Eyes on the Prize One Interviews
Washington University Digital Gateway Texts
Interview with Athalie Range

View Item

Interviewer: NAME_OF_INTERVIEWER_X_process
Production Team: A
Interview Date: March 21, 1989

Camera Rolls: 1069-1070
Sound Rolls: 329-330

Editorial Notes:


Interview with , conducted by Blackside, Inc. on March 21, 1989, for . Washington University Libraries, Film and Media Archive, Henry Hampton Collection. These transcripts contain material that did not appear in the final program. Only text appearing in bold italics was used in the final version of

QUESTION 1

INTERVIEWER: Tell me about the time when you heard about the outcome of the, uh, uh trial of the officers Mr. McDuffie's death and what you did then.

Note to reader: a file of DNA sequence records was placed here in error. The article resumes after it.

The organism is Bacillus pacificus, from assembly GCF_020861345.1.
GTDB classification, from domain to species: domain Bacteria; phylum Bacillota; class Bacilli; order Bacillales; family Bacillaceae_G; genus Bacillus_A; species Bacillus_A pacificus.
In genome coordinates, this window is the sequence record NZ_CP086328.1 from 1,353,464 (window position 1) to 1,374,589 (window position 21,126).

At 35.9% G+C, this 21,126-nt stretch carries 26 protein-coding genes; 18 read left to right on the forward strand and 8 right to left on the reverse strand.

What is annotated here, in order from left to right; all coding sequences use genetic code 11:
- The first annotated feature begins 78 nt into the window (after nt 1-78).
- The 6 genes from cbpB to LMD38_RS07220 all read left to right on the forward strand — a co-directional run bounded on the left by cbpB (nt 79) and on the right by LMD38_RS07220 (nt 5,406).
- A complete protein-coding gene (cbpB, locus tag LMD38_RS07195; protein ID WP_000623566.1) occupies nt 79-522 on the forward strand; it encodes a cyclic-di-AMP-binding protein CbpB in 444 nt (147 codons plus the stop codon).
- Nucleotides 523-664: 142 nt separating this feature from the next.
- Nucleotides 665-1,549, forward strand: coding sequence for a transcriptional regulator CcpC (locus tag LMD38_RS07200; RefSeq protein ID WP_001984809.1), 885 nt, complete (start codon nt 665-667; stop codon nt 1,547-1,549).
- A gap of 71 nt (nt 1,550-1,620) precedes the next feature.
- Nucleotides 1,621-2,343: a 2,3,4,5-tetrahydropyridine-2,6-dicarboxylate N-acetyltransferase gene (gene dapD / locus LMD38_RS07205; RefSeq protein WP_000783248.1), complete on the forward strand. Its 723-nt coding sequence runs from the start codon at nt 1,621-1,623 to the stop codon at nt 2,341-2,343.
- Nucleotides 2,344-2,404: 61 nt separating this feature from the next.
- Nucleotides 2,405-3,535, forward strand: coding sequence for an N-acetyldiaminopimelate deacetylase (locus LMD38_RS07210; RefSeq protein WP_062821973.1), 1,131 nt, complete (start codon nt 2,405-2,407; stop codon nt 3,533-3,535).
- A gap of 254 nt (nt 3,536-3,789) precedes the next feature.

ATHALIE RANGE: May 17th, 1980 was certainly a dark day in the City of Miami. That was the day that the courts ruled that five officers, who admittedly took a part in the killing of Arthur McDuffie, were set free by the courts. I happened to have been on a funeral service at the time a phone call came to let me know what happened. And I immediately left someone else in charge. Of course came home to be near because I felt that we'd have trouble in the city. It was just, a, maybe an hour or so later, that I received a call from the person who I believe was then the President of the NAACP, his name was William Perry. He called and said that they were having a peaceful march to go to the Dade County jail, or the Justice Building, as we called it, to have a rally there in memory of McArth--of, ah, McDuffie. He insisted that I come. I, I am not a person, I must admit, who am very anxious to get into very large crowds. Nevertheless, I felt that his insistence, it was necessary. And I did go. As I arrived at almost the Cedars of Lebanon Hospital location, a group of, I would consider about three thousand people were coming around the corner of 12th Avenue and 14th Street. And you could hear the shuffling of feet as they were coming. And they were singing, "We Shall Overcome". As they spotted me, Mr. Perry and others who were on the front line, I got out of my car. Parked it in the Cedars' garage. And as they spotted me, some of them came over and got me and I joined them in the front lines. We then had about 150 or 200 feet to walk to the Justice Building. As we got to the Justice Building, everyone holding hands and still singing, without any warning at all, a rock crashed through the large glass doors of the Justice Building. And if anyone has ever said to you that the crashing sound of glass can turn a normal group of people into mad men, that is what happened there. When the glass, glass broke, people immediately stopped singing, changed their tone and we had a full scale riot on our hands in a matter of minutes. I was almost crushed in the crowd because of my size and I'm very mindful of that. That's one of the reasons I don't get into very large crowds. But there were two young men there who saw my plight and I don't believe my feet touched the ground until they got me across the street to the Cedars of Lebanon Hospital, and they advised me to go inside. And I did just that. The riot began, rocks began flying, ah, the officers of course were on the scene, almost immediately. And it was very, very difficult for anyone to get out of the area. As the evening drew on with, within moments, I would say, within moments, cars were set on fire, cars were overturned, people were running back and forth screaming. As I stood in the, in the balcony of Cedars of Lebanon Hospital on about the 12th floor, I could look down at the Florida State Health Building, which is just across the street, and there I saw young men drive up in a Black car and just stepped out of the car and began throwing fire bombs. That was the first experience I'd had at seeing fire bombs thrown. They threw them through the window, which had been previously broken by a rock, and that building was set on fire. And the police then were in the distance. You could see them from where I was standing from my vantage point. You could see them with the canine group, the dogs, across the street, just across 12th Avenue and I suppose they were hoping to get in to quiet the people down. But they were not successful. They would come so far and they'd turn back and go. And this went on this terrible rioting and burning of cars went on way late into the evening. It must have been 10 or 11 o'clock, by the time, I'm, I'm speaking of now. I was anxious to get home. I don't believe my children knew where I was. I was anxious to get home and I took a chance to come downstairs to attempt to get out, go in another direction. As I got down to the parking level and started into the parking garage, I heard a voice, I didn't see anyone but I heard a voice coming from a White van that was parked there, which said to me, "Miss Range, get down, get down. They're shooting. The cops are shooting." And of course I was really frightened because I heard them very clearly and I could almost hear footsteps coming behind me. I did not get down because I felt if I crouched, that they, the officers would think that I might have had a weapon in my hand. I stood against the car that I was near and just held my hands up so that they could see that I didn't have anything. As I did that an officer came around with his weapon drawn. He ran around and he knew me. I had not too many years before that been a Commissioner of the City of Miami and I was known to many of the law enforcement officers. And he personally got me back to the building. He said, "Miss Range, get back in the building and don't try to come out." So I went back and I spent the time there until after midnight when I was finally able to get out.